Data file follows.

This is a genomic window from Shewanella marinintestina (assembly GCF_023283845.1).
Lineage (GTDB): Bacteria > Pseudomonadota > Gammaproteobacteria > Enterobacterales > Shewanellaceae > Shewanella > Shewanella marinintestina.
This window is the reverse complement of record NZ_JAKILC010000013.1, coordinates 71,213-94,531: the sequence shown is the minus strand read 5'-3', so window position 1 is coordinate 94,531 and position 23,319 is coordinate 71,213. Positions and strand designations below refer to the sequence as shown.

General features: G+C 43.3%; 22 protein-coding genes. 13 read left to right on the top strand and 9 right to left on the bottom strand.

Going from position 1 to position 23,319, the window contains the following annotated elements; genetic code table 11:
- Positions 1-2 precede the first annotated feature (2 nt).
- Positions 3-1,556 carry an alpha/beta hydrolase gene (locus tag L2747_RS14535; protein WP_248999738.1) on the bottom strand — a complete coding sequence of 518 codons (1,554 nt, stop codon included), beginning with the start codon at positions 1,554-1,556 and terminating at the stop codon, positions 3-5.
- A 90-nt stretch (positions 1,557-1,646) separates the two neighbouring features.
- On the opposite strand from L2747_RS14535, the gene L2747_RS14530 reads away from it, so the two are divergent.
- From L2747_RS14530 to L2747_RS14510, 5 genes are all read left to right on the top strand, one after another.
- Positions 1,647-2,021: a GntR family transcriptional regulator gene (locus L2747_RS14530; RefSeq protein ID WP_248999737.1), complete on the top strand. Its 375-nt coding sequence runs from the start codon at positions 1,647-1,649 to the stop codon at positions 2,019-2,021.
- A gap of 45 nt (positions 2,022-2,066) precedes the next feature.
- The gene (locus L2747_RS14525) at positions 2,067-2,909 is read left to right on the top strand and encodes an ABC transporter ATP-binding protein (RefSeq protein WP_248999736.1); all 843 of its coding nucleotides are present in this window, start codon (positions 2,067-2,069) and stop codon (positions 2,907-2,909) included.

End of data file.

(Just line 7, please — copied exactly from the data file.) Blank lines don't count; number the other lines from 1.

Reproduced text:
- Positions 3-1,556 carry an alpha/beta hydrolase gene (locus tag L2747_RS14535; protein WP_248999738.1) on the bottom strand — a complete coding sequence of 518 codons (1,554 nt, stop codon included), beginning with the start codon at positions 1,554-1,556 and terminating at the stop codon, positions 3-5.